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[Xmca-l] Re: Working for the Few | Oxfam International

Well, that's the project I have been collaborating in since I was a teenager, David, but it has its challenges, too, you know.

First off, these observations about social psychology and well-being: The point is to have a unit of analysis and one which is as valid for making observations about psychology as it is for social theory. And in general, this is lacking for what goes by the name of "social psychology." People do not of course govern their behaviour by evidence-based investigations of the likely results of their behaviour. People don't set out to "grow a bigger economy" or "have more wealth than someone else". The thinking of an individual has to be understood (I would contend) within the contexts of the projects to which they are committed. That is the reason for the relativity in the enjoyment of wealth (which is itself of course relative). People make judgments according to the norms of the project in which they are participating, and that means semantic, theoretical and practical norms. Understanding the psychology of political economy is as of one task with that of building a project to overthrow the existing political economic arrangements and build sustainable arrangements. That requires a multitude of projects all willikng and able to collaborate with one another.

That's what I think.
*Andy Blunden*

David H Kirshner wrote:
I've been sketching out in my mind, but not yet had time to research and write, a paper tentatively titled: The Psychology of Greed: Why the Ultra-wealthy are Despoiling the Planet, Tanking the Economy, and Gutting our Culture In the Quest for More

The premise is that the psychological metric of our sense of material well-being is not accumulation, relative to our own past wealth, but the comparative measure of our own wealth in relation to that of others. (I believe this is a well-established principle of social psychology.) So, for example, instead of trying to grow a bigger economy which requires a large and healthy middle-class (this is what would provide more actual wealth for the ultra-wealthy), they are eroding the middle-class as quickly as they can--a strategy that maximizes disparity.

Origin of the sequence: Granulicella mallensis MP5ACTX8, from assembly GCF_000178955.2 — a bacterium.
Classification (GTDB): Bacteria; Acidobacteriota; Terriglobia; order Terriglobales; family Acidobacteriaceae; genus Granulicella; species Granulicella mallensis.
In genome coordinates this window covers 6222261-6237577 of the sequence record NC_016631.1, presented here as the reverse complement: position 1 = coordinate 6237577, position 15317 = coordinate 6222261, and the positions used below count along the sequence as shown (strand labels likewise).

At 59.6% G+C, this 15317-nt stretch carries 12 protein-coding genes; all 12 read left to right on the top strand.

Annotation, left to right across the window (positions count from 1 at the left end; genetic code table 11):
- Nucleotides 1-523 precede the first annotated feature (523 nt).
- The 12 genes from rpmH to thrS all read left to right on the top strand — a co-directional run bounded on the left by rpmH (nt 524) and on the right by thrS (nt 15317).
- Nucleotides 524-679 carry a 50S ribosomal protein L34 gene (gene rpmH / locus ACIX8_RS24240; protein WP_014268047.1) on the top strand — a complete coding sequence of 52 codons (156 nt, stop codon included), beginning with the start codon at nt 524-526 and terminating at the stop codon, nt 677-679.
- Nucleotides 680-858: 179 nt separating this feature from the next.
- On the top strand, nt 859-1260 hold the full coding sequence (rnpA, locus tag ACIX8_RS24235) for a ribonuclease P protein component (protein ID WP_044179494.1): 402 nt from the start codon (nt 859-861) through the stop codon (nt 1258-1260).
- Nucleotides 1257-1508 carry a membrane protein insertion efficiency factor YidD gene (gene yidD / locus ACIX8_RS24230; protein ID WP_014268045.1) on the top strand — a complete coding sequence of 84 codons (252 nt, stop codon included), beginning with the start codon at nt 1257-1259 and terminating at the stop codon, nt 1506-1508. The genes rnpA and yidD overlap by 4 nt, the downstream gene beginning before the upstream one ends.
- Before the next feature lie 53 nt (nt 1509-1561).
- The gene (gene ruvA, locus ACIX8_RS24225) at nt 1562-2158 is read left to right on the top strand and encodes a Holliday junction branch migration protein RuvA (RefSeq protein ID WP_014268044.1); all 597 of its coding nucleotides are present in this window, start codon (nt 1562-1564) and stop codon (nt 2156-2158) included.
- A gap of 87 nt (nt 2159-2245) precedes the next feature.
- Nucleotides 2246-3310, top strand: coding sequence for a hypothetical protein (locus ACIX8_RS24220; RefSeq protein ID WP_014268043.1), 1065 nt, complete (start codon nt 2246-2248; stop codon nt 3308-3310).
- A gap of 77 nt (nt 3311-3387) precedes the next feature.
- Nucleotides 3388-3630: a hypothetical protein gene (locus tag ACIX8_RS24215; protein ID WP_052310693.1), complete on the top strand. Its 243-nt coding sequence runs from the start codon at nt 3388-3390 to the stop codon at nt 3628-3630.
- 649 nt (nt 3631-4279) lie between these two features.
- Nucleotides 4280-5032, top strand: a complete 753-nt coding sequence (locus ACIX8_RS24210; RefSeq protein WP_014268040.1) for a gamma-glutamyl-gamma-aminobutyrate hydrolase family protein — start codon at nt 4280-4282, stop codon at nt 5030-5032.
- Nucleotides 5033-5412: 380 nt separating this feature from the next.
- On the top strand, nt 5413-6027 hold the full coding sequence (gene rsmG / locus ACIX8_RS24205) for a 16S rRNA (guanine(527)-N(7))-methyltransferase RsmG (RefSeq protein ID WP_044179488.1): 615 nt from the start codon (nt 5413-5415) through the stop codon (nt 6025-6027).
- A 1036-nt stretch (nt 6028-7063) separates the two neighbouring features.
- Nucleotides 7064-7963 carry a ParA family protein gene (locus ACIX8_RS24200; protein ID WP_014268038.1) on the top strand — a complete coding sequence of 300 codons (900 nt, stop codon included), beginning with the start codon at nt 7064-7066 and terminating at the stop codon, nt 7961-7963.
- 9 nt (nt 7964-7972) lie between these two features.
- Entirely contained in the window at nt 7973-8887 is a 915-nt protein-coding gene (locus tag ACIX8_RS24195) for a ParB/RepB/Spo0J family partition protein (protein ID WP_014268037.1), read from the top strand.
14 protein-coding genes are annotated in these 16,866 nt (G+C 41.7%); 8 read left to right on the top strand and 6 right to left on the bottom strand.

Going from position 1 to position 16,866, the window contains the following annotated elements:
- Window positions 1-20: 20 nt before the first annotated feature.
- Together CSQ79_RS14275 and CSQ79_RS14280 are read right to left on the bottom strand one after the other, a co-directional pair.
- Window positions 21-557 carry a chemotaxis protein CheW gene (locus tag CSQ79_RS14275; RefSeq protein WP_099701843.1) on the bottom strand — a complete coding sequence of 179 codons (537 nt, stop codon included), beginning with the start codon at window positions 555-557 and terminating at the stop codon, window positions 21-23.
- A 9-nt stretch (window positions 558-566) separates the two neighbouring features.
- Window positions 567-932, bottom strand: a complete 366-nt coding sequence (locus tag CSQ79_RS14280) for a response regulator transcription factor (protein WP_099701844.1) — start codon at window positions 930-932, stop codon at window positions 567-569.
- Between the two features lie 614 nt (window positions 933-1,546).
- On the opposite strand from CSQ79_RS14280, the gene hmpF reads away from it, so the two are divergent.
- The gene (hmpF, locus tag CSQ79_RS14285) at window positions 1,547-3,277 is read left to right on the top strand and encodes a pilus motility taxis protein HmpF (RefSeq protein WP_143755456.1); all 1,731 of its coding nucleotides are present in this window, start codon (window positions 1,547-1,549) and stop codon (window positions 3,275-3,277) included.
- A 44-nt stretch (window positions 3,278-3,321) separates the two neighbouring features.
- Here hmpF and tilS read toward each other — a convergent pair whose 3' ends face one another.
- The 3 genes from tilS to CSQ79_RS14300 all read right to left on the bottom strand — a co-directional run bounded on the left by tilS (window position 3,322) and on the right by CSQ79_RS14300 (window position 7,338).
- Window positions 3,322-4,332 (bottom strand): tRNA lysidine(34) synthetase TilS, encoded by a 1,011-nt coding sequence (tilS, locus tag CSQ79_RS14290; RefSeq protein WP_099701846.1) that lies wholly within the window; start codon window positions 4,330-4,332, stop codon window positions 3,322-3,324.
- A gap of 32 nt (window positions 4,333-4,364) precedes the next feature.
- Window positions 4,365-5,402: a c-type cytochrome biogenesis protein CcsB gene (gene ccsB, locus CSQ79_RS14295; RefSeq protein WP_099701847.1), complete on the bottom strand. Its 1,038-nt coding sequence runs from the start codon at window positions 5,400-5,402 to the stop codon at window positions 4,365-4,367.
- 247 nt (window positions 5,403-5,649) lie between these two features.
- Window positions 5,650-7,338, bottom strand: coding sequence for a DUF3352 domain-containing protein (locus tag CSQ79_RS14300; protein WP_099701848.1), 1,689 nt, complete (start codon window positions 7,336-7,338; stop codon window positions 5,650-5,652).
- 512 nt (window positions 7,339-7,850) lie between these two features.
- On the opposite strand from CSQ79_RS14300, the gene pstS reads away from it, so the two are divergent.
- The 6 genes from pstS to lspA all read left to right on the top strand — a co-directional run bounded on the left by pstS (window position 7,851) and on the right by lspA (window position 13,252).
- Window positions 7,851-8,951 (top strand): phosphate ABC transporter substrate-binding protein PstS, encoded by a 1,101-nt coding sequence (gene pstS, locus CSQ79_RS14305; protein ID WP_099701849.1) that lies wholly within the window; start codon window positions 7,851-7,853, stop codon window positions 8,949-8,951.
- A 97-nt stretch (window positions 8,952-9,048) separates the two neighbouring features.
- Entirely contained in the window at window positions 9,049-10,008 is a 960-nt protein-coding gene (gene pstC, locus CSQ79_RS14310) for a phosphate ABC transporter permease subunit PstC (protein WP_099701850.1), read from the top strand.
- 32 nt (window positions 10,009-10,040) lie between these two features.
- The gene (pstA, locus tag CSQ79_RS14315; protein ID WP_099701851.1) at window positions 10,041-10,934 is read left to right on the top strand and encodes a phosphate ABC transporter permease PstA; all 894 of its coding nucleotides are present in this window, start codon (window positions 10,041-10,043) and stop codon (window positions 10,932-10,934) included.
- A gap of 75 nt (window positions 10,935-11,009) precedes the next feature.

The major thesis (in the U.S. context) is that the gradual shift in political control of the economy over the past 50 years by the ultra-wealthy has reached a kind of tipping point in which the gains in disparity are so dramatic as to overwhelm any sense of actual self-interest. Hence, we see increasingly irrational and self-destructive behavior by the ultra-wealthy (e.g., the fraudulent housing bubble that created what U.S. economists refer to as The Great Recession). The conclusion, of course, is a call to action to take back control of our political systems so we can set more rational policies for the economy.

I don't know if this thesis extends so easily beyond the U.S. situation to the world, but if this project appeals, I would welcome a collaborative effort--perhaps even one that somehow encompasses the whole XMCA listserv as co-authors.